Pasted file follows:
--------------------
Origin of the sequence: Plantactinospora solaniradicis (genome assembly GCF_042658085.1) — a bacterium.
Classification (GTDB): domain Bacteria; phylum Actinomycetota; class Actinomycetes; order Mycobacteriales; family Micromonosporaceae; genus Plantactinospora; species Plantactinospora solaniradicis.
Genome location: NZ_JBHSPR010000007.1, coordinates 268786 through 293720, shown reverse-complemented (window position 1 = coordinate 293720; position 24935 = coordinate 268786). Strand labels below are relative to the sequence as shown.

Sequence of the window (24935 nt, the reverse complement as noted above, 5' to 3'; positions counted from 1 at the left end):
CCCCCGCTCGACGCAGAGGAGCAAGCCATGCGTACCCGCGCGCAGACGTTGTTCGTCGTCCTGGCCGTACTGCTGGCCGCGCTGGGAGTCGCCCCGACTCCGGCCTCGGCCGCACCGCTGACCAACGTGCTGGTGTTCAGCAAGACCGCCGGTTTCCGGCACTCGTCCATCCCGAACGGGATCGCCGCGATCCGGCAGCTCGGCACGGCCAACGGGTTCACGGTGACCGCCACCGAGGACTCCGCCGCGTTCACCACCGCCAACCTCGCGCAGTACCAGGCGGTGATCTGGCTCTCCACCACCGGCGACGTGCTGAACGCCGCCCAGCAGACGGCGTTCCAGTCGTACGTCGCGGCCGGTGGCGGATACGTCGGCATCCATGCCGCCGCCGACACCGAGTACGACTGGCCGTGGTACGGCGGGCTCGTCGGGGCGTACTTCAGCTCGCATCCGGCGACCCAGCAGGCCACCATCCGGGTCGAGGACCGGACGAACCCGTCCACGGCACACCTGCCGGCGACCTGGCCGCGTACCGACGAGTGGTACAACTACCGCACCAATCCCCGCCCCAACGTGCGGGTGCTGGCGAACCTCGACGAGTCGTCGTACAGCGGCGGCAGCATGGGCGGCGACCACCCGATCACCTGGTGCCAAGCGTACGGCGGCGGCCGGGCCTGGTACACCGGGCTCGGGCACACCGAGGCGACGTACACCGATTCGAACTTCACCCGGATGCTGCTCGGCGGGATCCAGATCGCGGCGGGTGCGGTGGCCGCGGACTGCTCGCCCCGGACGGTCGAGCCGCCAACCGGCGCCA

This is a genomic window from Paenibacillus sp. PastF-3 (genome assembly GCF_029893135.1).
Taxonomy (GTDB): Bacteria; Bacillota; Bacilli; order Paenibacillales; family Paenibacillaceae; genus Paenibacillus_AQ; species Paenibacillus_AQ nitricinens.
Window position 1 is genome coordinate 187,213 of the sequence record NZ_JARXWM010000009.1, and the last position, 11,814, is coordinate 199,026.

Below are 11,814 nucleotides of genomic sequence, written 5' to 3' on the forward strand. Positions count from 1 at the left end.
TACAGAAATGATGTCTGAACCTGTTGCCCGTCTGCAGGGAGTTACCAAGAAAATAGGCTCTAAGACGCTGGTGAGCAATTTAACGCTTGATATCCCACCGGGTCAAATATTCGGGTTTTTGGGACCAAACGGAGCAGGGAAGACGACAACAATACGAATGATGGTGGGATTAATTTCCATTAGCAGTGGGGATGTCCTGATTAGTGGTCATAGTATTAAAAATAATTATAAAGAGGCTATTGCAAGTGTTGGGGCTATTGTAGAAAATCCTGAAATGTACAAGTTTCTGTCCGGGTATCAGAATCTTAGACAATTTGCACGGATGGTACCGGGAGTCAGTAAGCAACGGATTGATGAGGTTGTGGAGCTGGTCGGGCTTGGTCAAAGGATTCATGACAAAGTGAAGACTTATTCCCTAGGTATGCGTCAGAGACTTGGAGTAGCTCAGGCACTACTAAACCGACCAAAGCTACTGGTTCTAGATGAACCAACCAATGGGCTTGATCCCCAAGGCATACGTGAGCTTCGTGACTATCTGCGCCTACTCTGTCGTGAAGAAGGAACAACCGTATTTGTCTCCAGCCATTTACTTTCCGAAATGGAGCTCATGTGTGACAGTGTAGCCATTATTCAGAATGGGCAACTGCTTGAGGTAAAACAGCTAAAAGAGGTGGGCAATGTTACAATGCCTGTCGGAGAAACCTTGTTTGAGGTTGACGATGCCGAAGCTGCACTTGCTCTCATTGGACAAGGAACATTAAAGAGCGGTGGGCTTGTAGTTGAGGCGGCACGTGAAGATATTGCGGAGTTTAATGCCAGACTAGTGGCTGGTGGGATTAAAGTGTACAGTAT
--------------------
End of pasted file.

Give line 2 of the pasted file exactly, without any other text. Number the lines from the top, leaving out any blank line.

Classification (GTDB): domain Bacteria; phylum Actinomycetota; class Actinomycetes; order Mycobacteriales; family Micromonosporaceae; genus Plantactinospora; species Plantactinospora solaniradicis.